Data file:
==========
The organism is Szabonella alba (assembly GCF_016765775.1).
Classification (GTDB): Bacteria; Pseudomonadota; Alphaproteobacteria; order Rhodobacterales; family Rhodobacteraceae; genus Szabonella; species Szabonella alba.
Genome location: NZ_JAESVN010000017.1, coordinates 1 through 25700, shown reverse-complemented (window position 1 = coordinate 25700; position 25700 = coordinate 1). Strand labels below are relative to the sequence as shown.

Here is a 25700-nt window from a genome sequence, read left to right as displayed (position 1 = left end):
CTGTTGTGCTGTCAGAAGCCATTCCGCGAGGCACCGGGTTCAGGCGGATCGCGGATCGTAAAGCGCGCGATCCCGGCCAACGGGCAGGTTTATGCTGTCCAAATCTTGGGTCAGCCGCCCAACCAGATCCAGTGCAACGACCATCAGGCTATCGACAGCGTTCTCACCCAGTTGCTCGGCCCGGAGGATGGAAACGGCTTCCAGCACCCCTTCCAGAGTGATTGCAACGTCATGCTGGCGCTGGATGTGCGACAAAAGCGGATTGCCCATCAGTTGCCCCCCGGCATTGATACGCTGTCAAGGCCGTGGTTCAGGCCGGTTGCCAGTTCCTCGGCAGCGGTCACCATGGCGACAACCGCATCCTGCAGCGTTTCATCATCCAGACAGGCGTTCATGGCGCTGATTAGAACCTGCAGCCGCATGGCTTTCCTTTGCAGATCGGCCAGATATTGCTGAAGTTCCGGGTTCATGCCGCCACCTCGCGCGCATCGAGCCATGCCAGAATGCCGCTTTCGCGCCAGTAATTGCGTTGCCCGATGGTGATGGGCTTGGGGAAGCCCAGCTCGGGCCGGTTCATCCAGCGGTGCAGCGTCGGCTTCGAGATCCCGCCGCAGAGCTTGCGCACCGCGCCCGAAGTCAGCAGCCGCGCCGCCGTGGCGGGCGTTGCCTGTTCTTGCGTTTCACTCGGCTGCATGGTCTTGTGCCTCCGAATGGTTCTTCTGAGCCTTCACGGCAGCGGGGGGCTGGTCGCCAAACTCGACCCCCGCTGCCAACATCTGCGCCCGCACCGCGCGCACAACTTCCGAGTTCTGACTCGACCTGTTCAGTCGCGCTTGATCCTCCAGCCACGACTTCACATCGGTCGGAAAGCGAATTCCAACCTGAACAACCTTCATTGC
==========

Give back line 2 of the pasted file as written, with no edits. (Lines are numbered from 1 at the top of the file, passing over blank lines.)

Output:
Classification (GTDB): Bacteria; Pseudomonadota; Alphaproteobacteria; order Rhodobacterales; family Rhodobacteraceae; genus Szabonella; species Szabonella alba.